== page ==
Palm leaf inscriptions of Surya Siddhanta written in Tamil | Source: Wikimedia
The distinguished writer Mark Twain once told the world,
Standing as a testimony to this declaration, great works in the annals of the history of Mathematics and Astronomy trace their roots to Ancient India, the motherland to the development of myriad scientific notions. The vast achievements of Indian astronomy are scattered through a multitude of articles and books. Sacred texts and scriptures written by Indian philosophers contain descriptions about the functioning of the universe. While the Western world was busy debating about the authenticity of the heliocentric model, the Indian minds were lucrative in gauging the mammoth distances between Earth and other celestial bodies. When the rest of the world proposed various ideas about the working of the cosmos based on ‘Seeing is Believing’, the scientific temperament of Indians could successfully explain various celestial phenomena.“India is the cradle of the human race, the birthplace of human speech, the mother of history, the grandmother of legend and the great grandmother of tradition. Our most valuable and constructive materials in the history of man-kind are treasured up in India only.”
The ancient Indian texts on Astronomy are classified broadly into two main types:
- Works of distinguished pioneers of astronomy like Aryabhata, Brahmagupta, etc. whose compilations are well known around the world and most popular in the field of astronomical sciences.
- Works of authors, who preferred anonymity with a definite motive of representing these as a direct transmission from their Supreme Gods. These were called Siddhantas.
The rest five were compiled and presented as Pañca-siddhāntikā or ‘The Compendium of the Five Astronomies’ in the sixth century by Varāhamihira, a polymath known for defining the algebraic properties of zero. These treatises are named as: Paulīśa-siddhānta, Romaka-siddhānta, Vasiṣṭha-siddhānta, Sūrya-siddhānta, and Paitāmaha-siddhānta. These are regarded as ganitas or treatises on astronomy. The Surya Siddhanta (Surya — sun) rests at the top of these revelations. Notably, it is the oldest book in astronomy in existence and has been the best known and the most referred astronomical text in the Indian tradition.
According to mythology, this sacred text is believed to have been given to Mayasura, the father-in-law of Ravana, by Lord Surya himself.
The second and third verse of Surya Siddhanta states that:
Historians believe that this highly specific knowledge of the cosmos was passed on to allow the people of Earth to better worship the Sun God. This revelation dates back to Treta Yuga, as observed by Rev. Burgess, a skilled linguist who had translated a 12th century version of the text in English in 1860.“Sometime during the end of Krita Yuga, a great demon named Maya, being desirous of obtaining the sound, secret, excellent, sacred and complete knowledge of Astronomy, which is the best of the six sciences subordinate to the Veda, practiced the most difficult penance, the worship of the Sun.”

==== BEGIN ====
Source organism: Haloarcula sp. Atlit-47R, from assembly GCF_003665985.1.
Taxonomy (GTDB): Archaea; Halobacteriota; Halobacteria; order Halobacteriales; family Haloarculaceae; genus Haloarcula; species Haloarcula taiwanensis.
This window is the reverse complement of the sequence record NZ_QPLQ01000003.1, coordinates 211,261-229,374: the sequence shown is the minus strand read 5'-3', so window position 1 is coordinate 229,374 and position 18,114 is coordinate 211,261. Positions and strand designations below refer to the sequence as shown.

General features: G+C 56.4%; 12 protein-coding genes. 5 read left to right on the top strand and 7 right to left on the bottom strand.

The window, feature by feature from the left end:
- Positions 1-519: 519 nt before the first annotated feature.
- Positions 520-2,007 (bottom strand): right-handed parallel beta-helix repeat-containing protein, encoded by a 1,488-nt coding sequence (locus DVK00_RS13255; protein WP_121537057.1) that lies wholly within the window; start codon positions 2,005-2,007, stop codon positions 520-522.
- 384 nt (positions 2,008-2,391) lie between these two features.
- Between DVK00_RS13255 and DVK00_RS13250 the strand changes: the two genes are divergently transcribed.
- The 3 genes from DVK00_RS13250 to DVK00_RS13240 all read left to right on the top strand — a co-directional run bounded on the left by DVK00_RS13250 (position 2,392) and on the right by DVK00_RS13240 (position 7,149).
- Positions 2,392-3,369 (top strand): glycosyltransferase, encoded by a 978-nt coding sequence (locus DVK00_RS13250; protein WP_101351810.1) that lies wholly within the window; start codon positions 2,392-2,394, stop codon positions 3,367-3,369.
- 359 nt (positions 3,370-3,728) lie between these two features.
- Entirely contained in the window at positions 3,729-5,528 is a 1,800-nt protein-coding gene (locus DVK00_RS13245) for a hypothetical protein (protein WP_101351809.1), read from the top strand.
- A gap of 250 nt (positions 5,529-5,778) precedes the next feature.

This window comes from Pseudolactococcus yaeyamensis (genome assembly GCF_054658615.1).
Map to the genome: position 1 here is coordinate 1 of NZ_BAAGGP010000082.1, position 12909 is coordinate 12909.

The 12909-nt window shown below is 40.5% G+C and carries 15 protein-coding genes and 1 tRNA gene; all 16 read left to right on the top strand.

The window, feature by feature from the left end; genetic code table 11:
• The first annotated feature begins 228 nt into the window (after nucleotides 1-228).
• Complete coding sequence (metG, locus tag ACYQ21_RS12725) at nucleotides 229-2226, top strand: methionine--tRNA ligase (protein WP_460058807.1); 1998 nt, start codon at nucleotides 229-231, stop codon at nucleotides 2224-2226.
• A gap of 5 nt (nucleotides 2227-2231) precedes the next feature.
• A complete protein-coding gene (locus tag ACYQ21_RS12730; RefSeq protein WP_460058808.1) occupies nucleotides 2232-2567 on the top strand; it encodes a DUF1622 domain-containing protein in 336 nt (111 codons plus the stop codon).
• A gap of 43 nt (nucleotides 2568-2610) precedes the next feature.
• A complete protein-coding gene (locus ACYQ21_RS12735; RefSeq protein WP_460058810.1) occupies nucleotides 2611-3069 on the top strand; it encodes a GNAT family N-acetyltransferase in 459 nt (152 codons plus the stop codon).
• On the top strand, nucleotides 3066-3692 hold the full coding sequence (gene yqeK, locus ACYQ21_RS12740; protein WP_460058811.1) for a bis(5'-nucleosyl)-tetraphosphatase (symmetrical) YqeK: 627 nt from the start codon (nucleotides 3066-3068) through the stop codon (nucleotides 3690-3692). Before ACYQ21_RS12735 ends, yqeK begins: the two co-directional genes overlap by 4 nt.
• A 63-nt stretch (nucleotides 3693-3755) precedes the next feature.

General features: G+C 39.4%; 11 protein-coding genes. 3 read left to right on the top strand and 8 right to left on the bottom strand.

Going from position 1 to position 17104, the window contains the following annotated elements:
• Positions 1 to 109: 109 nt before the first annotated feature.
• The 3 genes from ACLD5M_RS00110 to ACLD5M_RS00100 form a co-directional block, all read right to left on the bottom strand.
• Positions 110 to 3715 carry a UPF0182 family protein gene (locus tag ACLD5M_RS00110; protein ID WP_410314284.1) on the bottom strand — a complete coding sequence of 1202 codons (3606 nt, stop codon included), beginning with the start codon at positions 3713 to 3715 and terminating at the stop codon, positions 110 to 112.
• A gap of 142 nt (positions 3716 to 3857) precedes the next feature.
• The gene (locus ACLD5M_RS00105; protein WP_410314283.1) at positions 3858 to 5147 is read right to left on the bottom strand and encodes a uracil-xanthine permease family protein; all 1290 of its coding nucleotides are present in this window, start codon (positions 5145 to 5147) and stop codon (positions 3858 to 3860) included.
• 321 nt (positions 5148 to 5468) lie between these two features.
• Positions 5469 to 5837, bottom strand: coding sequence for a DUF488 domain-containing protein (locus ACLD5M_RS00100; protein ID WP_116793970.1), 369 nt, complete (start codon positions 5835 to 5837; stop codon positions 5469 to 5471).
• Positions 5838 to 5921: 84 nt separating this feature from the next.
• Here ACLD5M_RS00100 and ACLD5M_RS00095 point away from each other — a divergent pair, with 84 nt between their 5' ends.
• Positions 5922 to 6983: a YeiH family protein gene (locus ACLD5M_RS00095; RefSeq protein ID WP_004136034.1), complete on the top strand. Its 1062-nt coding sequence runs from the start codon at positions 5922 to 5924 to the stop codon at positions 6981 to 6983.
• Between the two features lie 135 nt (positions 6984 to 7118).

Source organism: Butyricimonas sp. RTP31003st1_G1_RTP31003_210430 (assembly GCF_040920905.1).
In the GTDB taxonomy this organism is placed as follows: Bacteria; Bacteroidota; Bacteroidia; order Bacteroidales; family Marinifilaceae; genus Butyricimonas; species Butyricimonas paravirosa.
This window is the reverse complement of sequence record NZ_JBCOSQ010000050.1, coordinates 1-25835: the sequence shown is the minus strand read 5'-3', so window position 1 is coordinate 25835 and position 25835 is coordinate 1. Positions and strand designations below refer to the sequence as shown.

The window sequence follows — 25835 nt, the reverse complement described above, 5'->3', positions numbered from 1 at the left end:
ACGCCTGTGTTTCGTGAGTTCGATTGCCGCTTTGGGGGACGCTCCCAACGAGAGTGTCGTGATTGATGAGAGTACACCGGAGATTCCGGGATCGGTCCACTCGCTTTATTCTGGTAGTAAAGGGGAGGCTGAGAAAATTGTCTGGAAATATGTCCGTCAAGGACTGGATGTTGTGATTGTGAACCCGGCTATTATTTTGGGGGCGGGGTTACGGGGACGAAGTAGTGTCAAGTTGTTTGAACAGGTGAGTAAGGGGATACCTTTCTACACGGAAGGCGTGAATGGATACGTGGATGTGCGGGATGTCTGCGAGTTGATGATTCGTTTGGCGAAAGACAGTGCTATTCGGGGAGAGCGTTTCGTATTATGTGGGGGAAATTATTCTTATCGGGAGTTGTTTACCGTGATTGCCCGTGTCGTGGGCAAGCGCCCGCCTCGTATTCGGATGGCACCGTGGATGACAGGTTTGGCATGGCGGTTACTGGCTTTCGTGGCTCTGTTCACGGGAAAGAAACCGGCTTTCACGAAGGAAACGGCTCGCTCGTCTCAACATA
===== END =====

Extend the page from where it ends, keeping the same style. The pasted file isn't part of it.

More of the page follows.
As earlier mentioned, there isn’t any direct evidence about the original text. It managed to find a place in history due to the extensive quoting and citation of it in the 6th century CE texts, notably by Rev. Ebenezer Burgess. Citations of the Surya Siddhanta are also found in the works of Aryabhata. Utpala, a 10th-century commentator of Varahamihira, quotes six shlokas of the Surya Siddhanta of his day, not one of which is to be found in the text now known as the Surya Siddhanta. The present version was modified by Bhaskaracharya during the Middle Ages.
The present Surya Siddhanta may nevertheless be considered a direct descendant of the text available to Varahamihira (who lived between 505–587 CE)
There are three distinct growths of this text:
- The original work as it existed before Varahamira.
- Varahamira’s redaction with the epicycle theory (a geometric model used to explain the variations in speed and direction of the apparent motion of the Moon, Sun, and planets) in it.
- Later additions and alterations.
This method of expressing and sharing knowledge made it easier to remember, recollect, transmit and preserve knowledge. However, this method also meant secondary rules of interpretation, because numbers don’t have rhyming synonyms. The creative approach adopted in the Surya Siddhanta was to use symbolic language with dual meanings. For example, instead of one, the text uses a word that means moon because there is only one moon and for a skilled reader, the word ‘moon’ means the number one. The entire table of trigonometric functions, sine tables, and steps to calculate complex orbits, predict eclipses and keep time are thus provided by the text in a poetic form. This cryptic approach offers greater flexibility for poetic construction.
The Surya Siddhanta thus consists of cryptic rules in Sanskrit verse. It is a compendium of astronomy that is easier to remember, transmit and use as reference or aid for the experienced, but does not aim to offer commentary, explanation or proof.
This anthropology consists of five hundred shlokas or terse verses, compiled in 14 chapters as given below:
Stay tuned for the second part of Surya Siddhanta as we decode various shlokas and expound the scientific principles behind it!
The first shloka of the compilation is written in praise of Lord Brahma, Lord Shiva and Lord Vishnu. | Source : Wikipedia